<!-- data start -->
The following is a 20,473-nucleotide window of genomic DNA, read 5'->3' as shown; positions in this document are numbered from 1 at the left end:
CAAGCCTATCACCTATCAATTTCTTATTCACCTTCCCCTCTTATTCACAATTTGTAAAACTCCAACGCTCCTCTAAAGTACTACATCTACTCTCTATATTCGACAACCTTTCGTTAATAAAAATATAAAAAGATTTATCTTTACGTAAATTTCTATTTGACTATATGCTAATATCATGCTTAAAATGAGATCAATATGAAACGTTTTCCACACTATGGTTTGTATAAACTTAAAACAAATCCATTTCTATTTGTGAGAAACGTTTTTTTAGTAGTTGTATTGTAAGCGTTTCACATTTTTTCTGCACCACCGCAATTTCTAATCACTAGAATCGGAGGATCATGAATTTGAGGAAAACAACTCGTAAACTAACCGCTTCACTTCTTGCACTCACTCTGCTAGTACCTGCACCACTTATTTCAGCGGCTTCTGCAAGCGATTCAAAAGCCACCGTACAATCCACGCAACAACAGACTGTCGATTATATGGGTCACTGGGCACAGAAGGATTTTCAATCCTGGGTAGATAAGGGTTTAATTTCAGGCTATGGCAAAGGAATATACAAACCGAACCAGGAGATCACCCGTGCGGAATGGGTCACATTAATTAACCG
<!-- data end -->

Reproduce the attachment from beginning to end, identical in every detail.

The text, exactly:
The following is a 20,473-nucleotide window of genomic DNA, read 5'->3' as shown; positions in this document are numbered from 1 at the left end:
CAAGCCTATCACCTATCAATTTCTTATTCACCTTCCCCTCTTATTCACAATTTGTAAAACTCCAACGCTCCTCTAAAGTACTACATCTACTCTCTATATTCGACAACCTTTCGTTAATAAAAATATAAAAAGATTTATCTTTACGTAAATTTCTATTTGACTATATGCTAATATCATGCTTAAAATGAGATCAATATGAAACGTTTTCCACACTATGGTTTGTATAAACTTAAAACAAATCCATTTCTATTTGTGAGAAACGTTTTTTTAGTAGTTGTATTGTAAGCGTTTCACATTTTTTCTGCACCACCGCAATTTCTAATCACTAGAATCGGAGGATCATGAATTTGAGGAAAACAACTCGTAAACTAACCGCTTCACTTCTTGCACTCACTCTGCTAGTACCTGCACCACTTATTTCAGCGGCTTCTGCAAGCGATTCAAAAGCCACCGTACAATCCACGCAACAACAGACTGTCGATTATATGGGTCACTGGGCACAGAAGGATTTTCAATCCTGGGTAGATAAGGGTTTAATTTCAGGCTATGGCAAAGGAATATACAAACCGAACCAGGAGATCACCCGTGCGGAATGGGTCACATTAATTAACCG